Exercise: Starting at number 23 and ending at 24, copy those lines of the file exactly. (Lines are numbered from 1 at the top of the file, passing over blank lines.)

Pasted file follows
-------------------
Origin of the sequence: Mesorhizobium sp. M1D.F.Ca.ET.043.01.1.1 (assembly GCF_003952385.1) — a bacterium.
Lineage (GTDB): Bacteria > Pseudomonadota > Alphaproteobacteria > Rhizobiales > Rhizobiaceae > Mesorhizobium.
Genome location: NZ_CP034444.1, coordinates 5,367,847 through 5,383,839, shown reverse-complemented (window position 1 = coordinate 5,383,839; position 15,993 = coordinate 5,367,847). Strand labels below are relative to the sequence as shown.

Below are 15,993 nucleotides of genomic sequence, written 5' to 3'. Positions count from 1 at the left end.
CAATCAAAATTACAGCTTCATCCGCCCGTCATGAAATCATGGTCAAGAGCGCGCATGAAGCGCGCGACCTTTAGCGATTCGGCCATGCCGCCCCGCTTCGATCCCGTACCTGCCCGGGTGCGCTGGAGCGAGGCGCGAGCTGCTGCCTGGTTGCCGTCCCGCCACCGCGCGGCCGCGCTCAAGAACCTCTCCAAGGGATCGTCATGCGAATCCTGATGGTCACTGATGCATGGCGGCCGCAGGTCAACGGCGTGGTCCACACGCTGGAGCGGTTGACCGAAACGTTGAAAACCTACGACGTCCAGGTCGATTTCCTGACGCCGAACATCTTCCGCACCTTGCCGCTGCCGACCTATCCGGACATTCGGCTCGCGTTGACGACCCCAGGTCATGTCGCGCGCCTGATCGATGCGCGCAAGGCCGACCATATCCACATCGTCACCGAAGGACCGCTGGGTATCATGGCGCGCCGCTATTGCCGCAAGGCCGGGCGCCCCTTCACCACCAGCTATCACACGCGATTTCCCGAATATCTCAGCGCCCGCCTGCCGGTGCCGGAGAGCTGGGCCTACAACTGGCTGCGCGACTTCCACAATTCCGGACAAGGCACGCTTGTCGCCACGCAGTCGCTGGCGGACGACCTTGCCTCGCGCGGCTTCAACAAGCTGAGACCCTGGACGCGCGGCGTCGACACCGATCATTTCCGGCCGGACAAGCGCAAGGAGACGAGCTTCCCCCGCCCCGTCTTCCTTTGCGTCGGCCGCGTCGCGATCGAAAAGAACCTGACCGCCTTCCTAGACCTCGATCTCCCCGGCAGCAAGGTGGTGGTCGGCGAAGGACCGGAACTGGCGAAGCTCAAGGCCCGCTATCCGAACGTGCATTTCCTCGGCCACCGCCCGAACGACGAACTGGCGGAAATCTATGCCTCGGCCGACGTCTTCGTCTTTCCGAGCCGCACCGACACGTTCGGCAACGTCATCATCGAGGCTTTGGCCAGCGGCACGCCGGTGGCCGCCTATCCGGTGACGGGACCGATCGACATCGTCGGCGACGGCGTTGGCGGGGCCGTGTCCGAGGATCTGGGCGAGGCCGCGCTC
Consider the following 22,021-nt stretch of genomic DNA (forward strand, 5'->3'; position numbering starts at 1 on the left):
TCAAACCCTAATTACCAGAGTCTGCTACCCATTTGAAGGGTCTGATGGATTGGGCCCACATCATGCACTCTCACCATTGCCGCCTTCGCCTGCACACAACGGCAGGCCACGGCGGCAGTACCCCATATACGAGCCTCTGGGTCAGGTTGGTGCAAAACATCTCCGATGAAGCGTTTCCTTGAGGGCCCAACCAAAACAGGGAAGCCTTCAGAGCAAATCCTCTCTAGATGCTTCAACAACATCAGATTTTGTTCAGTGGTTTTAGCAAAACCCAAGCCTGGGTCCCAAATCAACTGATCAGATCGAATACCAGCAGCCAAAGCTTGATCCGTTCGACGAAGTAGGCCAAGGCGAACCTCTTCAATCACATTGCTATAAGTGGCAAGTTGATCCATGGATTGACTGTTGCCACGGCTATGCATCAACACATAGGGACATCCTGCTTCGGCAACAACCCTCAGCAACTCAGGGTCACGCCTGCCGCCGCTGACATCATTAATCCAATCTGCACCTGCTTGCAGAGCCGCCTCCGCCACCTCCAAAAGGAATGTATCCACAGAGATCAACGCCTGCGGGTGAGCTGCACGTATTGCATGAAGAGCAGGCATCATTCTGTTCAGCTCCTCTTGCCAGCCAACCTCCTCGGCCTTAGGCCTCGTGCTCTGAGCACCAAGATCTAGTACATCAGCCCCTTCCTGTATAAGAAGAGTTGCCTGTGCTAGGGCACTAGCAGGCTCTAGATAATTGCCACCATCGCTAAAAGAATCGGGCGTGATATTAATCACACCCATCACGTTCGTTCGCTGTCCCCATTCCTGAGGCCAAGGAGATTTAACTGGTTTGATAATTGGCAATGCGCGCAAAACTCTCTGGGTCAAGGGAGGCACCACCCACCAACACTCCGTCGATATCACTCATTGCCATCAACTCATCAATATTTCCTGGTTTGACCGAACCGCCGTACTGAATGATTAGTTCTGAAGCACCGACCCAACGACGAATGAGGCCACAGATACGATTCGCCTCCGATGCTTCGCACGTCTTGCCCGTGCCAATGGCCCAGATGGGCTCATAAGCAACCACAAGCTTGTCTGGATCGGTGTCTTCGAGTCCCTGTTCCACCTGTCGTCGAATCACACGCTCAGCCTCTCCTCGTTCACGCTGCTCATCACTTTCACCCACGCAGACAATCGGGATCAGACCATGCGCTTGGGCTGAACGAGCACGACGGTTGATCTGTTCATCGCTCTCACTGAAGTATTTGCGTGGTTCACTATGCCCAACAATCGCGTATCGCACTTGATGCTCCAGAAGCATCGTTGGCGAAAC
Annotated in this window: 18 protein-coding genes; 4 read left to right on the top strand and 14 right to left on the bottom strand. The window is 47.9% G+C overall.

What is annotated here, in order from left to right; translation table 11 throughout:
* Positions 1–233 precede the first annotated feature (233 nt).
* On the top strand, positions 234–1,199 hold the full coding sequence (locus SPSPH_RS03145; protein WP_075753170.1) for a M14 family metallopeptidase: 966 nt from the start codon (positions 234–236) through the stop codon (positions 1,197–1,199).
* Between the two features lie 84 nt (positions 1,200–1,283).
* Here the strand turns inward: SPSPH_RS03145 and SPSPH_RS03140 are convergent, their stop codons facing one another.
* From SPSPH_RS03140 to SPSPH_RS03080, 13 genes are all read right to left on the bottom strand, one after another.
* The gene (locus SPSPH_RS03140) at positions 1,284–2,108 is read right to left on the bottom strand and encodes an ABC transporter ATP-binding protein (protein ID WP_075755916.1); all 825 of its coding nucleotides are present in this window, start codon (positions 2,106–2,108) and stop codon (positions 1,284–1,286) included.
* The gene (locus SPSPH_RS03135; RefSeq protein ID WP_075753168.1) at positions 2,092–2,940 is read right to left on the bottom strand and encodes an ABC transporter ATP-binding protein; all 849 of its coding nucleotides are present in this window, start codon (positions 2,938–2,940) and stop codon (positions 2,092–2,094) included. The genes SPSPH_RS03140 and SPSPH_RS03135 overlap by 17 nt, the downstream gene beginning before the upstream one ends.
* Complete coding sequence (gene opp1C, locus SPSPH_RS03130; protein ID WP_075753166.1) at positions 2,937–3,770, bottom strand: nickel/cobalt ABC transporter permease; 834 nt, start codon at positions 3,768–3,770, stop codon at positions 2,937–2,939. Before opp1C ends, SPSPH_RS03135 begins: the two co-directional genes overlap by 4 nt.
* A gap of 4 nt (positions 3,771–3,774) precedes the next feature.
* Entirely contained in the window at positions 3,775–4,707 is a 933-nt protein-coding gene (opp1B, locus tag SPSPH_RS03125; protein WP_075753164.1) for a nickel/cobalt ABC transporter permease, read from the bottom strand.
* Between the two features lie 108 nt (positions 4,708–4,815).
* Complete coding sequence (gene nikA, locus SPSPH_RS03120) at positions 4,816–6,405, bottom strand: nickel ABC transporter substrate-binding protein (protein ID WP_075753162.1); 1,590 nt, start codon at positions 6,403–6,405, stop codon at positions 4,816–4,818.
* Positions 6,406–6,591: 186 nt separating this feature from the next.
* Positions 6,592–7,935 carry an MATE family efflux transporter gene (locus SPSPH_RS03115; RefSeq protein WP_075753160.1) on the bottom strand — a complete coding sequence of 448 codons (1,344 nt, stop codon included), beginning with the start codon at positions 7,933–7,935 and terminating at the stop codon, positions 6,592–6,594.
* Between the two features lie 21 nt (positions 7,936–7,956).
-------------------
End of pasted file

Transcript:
* Positions 6,592–7,935 carry an MATE family efflux transporter gene (locus SPSPH_RS03115; RefSeq protein WP_075753160.1) on the bottom strand — a complete coding sequence of 448 codons (1,344 nt, stop codon included), beginning with the start codon at positions 7,933–7,935 and terminating at the stop codon, positions 6,592–6,594.
* Between the two features lie 21 nt (positions 7,936–7,956).